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    I think it's important to re-emphasize Leavitt's comments on guitar playing being an "accumulative" process. Everything one practices well and conscientiously helps everything else. Scales help arpeggios, duets help chords, etc. This is partially because the guitar is such a physical instrument, and partially because the end result is music. While everything at the beginning stages is a bit overwhelming and sticky, just imagine the day (not too far off, by the way) where you'll be able to read any melody in the Real Book with little real trouble, or say, in 6 months, when you look at the first few pages of Vol. 1 of the book and tear those exercises off like a virtuoso.

    Another rather important aspect of this study, for those intent on being musicians, is that this method teaches excellent basic principles to be applied in your own teaching practice. While MMG is not really the best choice for young beginners, it can make teaching out of Mel Bay or Alfred a lot more fun and more productive.

    I would like to add an exercise for those who are ambitious. Starting at the 10th fret, play 1, 2, 3, 4 on frets 10, 11, 12, 13 (D, Eb, E, F). Keep each finger on the string, but release the pressure as you drop the next finger. When you're done, proceed to the 5th string, 10th fret and repeat, then the 4th, 3rd, 2nd, then the first string, all in 10th position. Play evenly, not too slowly, trying to get a good, consistent pick stroke and a fat sound from each note. Once you've reached the 1st string, move down to 9th position, over to the 2nd string and do the same (1,2,3,4), back to the 6th string, always keeping fingers on the current string, but not pressing hard except with the finger actually playing. Then 8th position, 5th string, across to the first, then 7th position, 2nd string, across to the 6th, all the way down to position 1.

    I think it's best to start up high where the frets are closer and the string pressure less. If you can keep all fingers on the string you're playing until done with that string, you will develop a nice stretch in the left hand, as well as strength. This is not a speed study, more of a coordination between the two hands exercise. It won't take more than a few minutes, but done daily will really improve muscle tone.

  46. #45

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    Quote Originally Posted by strumcat
    I spent the bulk of my time on Exercise 1, over and over until I began to recognize the notes on the staff. My neighbors must have thought there was a 3rd grader in here learning guitar. Hey, I'm not proud...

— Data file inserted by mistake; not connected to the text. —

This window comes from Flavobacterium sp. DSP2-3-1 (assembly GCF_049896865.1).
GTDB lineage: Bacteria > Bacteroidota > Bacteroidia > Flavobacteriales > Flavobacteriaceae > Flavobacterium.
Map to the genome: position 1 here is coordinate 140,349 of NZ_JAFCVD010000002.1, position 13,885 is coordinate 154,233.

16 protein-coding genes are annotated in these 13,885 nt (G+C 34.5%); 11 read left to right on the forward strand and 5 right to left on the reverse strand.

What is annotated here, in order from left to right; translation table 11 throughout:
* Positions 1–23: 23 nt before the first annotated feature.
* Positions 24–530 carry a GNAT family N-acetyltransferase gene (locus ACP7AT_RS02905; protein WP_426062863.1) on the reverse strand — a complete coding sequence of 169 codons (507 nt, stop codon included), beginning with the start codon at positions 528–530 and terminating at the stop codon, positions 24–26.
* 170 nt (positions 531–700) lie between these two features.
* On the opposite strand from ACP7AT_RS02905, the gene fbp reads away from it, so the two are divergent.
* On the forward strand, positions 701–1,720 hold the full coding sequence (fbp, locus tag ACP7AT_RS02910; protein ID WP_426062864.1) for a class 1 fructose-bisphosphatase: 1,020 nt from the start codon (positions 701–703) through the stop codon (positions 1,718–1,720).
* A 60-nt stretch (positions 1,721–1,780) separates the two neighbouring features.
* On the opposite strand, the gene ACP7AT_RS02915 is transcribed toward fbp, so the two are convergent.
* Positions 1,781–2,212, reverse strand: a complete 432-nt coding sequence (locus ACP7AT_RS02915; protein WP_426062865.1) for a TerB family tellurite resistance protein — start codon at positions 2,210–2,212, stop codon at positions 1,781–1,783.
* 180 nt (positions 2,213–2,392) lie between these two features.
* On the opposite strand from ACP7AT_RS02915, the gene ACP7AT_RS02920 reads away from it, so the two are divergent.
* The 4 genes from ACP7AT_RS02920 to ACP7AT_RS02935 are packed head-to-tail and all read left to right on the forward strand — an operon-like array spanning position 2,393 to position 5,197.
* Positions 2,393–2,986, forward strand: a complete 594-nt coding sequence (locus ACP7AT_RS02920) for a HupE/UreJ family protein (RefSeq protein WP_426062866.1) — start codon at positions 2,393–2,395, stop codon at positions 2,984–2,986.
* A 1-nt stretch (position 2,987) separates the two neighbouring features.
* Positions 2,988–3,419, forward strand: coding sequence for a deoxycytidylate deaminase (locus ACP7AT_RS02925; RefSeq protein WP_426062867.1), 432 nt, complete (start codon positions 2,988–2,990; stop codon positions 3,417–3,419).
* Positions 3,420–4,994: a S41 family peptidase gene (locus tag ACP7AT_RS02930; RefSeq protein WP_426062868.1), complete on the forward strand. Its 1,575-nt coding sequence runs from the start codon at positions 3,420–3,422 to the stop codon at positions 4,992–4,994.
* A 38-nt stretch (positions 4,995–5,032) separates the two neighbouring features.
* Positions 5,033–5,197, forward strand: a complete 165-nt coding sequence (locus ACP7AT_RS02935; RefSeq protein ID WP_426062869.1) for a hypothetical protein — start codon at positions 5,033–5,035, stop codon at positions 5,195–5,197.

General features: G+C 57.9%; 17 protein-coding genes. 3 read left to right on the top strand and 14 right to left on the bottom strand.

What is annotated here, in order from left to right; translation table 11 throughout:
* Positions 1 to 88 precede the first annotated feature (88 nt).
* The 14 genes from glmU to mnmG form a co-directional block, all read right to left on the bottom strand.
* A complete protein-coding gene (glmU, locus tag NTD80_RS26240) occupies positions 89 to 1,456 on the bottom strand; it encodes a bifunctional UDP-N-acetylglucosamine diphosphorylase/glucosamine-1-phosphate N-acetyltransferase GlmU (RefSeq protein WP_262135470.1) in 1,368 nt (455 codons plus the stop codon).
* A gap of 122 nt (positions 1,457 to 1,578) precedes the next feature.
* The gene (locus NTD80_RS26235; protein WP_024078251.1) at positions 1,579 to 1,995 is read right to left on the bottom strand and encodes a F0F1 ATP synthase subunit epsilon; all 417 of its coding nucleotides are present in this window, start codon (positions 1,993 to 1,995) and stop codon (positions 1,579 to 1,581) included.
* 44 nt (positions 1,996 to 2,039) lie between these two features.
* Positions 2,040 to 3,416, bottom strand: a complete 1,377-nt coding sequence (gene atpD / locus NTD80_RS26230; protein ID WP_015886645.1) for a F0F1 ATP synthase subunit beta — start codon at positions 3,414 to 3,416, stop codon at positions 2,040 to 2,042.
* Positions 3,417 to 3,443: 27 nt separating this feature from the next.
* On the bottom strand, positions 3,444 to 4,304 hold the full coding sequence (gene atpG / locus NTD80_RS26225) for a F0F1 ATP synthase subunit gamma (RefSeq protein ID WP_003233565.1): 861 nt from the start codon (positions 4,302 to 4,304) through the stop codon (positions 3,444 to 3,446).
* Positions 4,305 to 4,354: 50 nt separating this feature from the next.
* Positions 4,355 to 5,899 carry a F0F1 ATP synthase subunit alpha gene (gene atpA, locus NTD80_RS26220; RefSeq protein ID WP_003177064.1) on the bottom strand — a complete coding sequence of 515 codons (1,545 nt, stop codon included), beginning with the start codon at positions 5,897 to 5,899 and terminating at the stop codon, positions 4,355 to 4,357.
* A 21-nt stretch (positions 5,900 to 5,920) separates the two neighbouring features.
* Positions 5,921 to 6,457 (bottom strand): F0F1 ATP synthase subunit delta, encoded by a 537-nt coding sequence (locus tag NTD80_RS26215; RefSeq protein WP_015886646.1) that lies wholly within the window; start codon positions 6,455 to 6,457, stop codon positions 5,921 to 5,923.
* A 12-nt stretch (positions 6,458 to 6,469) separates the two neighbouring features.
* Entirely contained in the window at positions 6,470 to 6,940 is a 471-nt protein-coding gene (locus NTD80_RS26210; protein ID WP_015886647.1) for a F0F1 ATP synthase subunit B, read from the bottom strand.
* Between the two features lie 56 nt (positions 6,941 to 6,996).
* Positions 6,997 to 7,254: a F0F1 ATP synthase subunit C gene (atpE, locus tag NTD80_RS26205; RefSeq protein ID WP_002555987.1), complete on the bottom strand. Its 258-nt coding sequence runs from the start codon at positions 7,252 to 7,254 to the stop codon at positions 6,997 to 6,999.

Getting comfortable with these notes is a huge achievement. I know this is going to sound trite, but, the steepest part of the learning curve in learning to read music is right at the beginning. The system is designed to convey a large amount of quite detailed info with as little ink as possible so that the initiated can take in the info quickly, while playing. This means that the devil is in the detail of the symbols (lines, spaces, etc).

    And I know this all comes under the title 'reading' which sounds like it's for kids, but in order to 'read' you need to take on board theory too (whether you like it or not), so it's actually a lot.

    Thanks for that exercise ronjazz, I will add it do my daily warm up.

    Fep, just printed out the duet and can try it out tomorrow. Looks good!

  47. #46

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    Here's my Ho Ho Ho Duet, the music notation pdf is at post #89 of this thread.

    Self critique, seems a little sloppy. Oops, I used a lot of alternate picking, we are suppose to use all down strokes at this point.

    Last edited by fep; 01-03-2012 at 08:00 PM.

  48. #47

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    I have a little stash of cool exercises I've learned over the years from Kessell, Ellis, Pass, Coryel and a few others I've had lessons with. For years, I would ask any guitarist coming through Boston for a private lesson, both jazz and classical players, and almost all the time they were happy to have me come to their hotel room in the afternoon and spend an hour and a few bucks. Classical touring artists as well, i got to trade jazz lessons for classical with John Williams. I will drop one of these in every once in a while, it's good to have some studies that don't involve reading as a balancing point. I'm glad some are finding this first one useful; we'll build on it as we go. And fep, down-stokes are more important for the less advanced players, but keeping to them will actually help you later on.